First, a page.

Caylee Anthony: The Untold Story

"48 Hours Mystery:" New Revelations in the Murder of the Orlando Toddler

"Caylee was just... she was such a beautiful little girl, even when she was born," according to Jesse Grund.

Grund said he and Casey Anthony dated for about six weeks in early 2005, and that he was shocked when she told him in June of that year - months after they had broken up - that she was pregnant with his baby.

"I was completely, I guess, flabbergasted for a better choice of words," he told "48 Hours Mystery."

"The math just didn't add up," he said - especially when a full-term baby was born in early August. While he went ahead assuming the role of Caylee's father, Grund decided to have a paternity test done.

What he hadn't planned on was how attached he'd quickly become to the little girl.

"Caylee was a really easy baby, I gotta be honest... so wonderful," he said. "I fell in love with her as soon as I saw her."

His feelings for the baby made the test results particularly difficult for him to accept. "...it said zero-percent probability that I was the biological father. It was relieving and heartbreaking at the same time. I didn't want anybody else to be that little girl's father except for me."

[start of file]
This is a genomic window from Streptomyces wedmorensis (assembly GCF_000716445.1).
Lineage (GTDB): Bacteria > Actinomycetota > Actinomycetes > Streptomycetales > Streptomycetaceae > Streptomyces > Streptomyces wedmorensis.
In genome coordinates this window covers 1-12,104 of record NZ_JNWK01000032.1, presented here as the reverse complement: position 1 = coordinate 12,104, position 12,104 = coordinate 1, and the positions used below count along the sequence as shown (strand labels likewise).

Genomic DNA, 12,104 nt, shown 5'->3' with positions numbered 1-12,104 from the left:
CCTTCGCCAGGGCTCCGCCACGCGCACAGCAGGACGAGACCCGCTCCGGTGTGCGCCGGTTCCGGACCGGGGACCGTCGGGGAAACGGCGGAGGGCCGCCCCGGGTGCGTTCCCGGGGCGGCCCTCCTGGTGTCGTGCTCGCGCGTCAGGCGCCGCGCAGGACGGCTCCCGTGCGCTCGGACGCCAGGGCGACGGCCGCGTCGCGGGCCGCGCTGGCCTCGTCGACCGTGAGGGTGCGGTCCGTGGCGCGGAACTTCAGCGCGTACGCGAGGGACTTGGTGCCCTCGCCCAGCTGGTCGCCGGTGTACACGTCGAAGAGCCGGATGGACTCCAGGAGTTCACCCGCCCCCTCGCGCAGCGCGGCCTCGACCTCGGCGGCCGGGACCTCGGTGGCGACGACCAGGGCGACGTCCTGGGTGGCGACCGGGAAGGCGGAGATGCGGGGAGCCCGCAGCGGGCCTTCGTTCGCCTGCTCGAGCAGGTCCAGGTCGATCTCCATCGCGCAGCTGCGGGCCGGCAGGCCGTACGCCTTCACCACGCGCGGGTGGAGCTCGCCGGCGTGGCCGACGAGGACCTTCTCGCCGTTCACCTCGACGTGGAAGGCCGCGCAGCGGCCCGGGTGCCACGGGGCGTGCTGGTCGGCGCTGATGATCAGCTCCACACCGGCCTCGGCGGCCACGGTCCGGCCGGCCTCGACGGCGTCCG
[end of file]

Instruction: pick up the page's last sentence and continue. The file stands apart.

Casey never publicly revealed the identity of Caylee's real father, which was just fine with Grund.

"I could have just jumped ship and left," he said. "But that was never my intention."

Instead, at the very end of 2005, he proposed.

It didn't matter that Caylee wasn't his; Grund was in love with his new family. But just five months after she said "yes," Casey called off the engagement.

"She claimed I loved Caylee more than I loved her," he explained, calling Casey's reasoning "bogus."

Grund is sure he knows the real reason Casey dumped him: pressure from her mother, Cindy Anthony. Casey and her baby were living in her parents' home.

"She was scared I was gonna take Casey and Caylee away, 'cause, let's be honest... we get married [and] we're moving out of the house," he said.

Grund said Casey wanted to leave home and one big reason was that she deeply resented her mother for trying to play "mommy" to the baby.

"It wasn't Casey's child. It was our child. She belonged to all of us," said Cindy.

"Did you ever get the sense she was jealous of your relationship?" asked Maggie Rodriguez.

"Not really," Cindy replied.

"Do you feel she resented you at all?"

"No... I don't think that there was ever resentment there."

Others who know Casey told investigators that Cindy thought she was irresponsible, called her an "unfit mother" and even threatened to seek custody of her granddaughter.